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Raising a stink in Siem Reap

Garbage collected from city roads and local houses piles up next to a trash receptacle at a dump site in Siem Reap
Garbage collected from city roads and local houses piles up next to a trash receptacle at a dump site in Siem Reap this week. Thik Kaliyann

Raising a stink in Siem Reap

Piles of waste stinking up Siem Reap’s Chreav commune are causing serious health problems and making the area unlivable, according to local residents.

The site in Knar village, which is run by refuse company Global Action for Environment Awareness (GAEA), is plagued with flies and a smell that leaves nearby residents reaching for the sick bag,
locals said.

“The smell is so bad from day to day, especially in the rainy season. Sometimes my family has to eat lunch and dinner under a mosquito net,” said villager Oun Srey Mao.

“My son gets sick every week – dizziness, vomiting and diarrhea, difficulty breathing – all that happened because of the smell of rubbish”, she added.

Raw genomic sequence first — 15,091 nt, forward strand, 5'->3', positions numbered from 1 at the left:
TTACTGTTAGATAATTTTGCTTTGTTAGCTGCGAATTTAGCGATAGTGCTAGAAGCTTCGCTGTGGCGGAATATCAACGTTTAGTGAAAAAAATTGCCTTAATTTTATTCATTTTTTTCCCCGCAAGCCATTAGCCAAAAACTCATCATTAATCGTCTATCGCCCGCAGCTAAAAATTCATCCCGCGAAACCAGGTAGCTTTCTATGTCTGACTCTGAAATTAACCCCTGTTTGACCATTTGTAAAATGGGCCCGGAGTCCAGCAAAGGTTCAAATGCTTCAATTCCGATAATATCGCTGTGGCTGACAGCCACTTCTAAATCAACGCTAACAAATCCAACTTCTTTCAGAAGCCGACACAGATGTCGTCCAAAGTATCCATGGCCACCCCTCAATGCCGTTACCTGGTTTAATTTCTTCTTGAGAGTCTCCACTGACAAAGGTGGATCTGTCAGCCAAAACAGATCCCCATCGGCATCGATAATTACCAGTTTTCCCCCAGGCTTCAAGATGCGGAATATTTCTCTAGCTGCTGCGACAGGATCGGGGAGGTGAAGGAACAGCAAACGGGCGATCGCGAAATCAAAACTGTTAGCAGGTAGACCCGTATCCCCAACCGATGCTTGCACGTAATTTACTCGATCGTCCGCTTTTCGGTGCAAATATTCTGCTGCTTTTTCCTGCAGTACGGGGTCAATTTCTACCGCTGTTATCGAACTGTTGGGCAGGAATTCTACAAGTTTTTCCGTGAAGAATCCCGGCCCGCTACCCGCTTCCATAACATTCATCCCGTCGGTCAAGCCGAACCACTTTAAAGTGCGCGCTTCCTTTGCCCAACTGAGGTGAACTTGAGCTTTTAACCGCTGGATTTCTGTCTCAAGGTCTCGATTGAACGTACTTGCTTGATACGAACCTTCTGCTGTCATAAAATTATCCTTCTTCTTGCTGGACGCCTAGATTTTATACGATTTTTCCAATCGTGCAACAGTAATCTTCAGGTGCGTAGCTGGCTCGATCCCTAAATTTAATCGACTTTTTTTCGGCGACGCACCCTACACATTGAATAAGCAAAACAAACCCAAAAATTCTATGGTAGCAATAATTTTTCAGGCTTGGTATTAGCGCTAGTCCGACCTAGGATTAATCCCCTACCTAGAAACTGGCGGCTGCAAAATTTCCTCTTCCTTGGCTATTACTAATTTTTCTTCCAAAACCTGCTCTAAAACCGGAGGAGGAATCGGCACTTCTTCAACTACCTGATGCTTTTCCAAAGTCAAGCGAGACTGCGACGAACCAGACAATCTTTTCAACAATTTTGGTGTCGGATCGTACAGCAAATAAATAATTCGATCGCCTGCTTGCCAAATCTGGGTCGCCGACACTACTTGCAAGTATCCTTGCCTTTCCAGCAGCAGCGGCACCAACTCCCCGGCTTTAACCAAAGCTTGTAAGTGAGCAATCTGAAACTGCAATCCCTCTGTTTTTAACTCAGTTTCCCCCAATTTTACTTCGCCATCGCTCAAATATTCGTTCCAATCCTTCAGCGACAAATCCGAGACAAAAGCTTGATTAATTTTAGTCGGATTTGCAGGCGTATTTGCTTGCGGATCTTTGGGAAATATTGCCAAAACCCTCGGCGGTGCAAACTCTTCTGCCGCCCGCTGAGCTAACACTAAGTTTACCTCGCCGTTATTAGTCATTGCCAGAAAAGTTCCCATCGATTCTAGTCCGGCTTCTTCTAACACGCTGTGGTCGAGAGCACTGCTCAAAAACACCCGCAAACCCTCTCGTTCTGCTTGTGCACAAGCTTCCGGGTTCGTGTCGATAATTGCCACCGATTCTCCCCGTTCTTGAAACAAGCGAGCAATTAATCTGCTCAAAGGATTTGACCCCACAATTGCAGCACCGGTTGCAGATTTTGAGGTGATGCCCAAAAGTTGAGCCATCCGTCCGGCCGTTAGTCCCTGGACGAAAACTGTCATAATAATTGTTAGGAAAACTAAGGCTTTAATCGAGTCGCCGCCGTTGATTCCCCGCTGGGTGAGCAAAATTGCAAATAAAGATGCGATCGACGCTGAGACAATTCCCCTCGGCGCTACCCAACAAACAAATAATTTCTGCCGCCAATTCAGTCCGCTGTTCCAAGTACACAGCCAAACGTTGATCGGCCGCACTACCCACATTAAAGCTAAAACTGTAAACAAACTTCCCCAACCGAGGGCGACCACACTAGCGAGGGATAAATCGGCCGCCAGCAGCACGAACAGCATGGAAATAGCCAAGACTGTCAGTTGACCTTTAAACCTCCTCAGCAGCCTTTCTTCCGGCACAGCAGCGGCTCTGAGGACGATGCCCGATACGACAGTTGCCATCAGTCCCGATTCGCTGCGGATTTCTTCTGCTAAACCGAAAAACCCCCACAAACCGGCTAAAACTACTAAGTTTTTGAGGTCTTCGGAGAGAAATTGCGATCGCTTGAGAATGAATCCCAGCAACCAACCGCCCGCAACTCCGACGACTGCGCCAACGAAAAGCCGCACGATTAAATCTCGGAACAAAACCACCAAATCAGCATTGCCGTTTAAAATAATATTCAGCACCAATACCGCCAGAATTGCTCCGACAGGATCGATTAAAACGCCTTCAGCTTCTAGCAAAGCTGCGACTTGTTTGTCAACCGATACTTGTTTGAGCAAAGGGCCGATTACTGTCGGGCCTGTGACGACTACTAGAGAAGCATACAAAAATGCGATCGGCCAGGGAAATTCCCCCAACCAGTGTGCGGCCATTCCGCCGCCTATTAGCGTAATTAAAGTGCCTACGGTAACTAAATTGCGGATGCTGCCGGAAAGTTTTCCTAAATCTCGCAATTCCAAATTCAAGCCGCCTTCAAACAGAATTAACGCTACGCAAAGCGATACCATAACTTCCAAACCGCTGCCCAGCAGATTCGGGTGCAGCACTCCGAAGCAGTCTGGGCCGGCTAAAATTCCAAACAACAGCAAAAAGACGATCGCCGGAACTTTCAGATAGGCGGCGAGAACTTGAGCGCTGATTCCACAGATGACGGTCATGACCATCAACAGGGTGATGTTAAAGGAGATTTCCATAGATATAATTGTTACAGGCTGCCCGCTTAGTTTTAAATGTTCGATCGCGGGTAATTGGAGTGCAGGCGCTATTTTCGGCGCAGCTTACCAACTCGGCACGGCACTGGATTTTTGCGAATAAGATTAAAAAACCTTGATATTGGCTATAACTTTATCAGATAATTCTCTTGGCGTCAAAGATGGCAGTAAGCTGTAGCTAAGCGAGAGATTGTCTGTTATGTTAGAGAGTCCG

Residents of Knar village told the Post yesterday that the issue dates back at least to the administration of former Siem Reap governor Sou Phirin, who had not managed to find a solution despite multiple requests for intervention.

Loung Khin, another Knar village resident, said their hopes now rest with current governor Khim Bunsong.

“We need a clean and healthy environment; we want to see our children look healthy,” he said.

GAEA is the only rubbish collection company in Siem Reap. It also runs the Bakong district dump, which has attracted numerous homeless Cambodians who scratch out a living in the trash.

GAEA director Pho Phallkun said yesterday that the garbage storage area in Knar village had been created in 1999 when no one lived there.

“We chose that area because before no one lived there, and I know that the smell has affected people, but I really do not know what to do, because there are only people asking us to relocate [villagers], but no one has suggested a suitable alternative,” he said.

“We did not ignore the villagers’ suggestion, but we need time to do it, to reduce the garbage smell.”

Deputy provincial governor Kim Chhay Heng said that the company had been ordered to move to another more suitable area.

“They failed; they have to relocate to another site,” he said.

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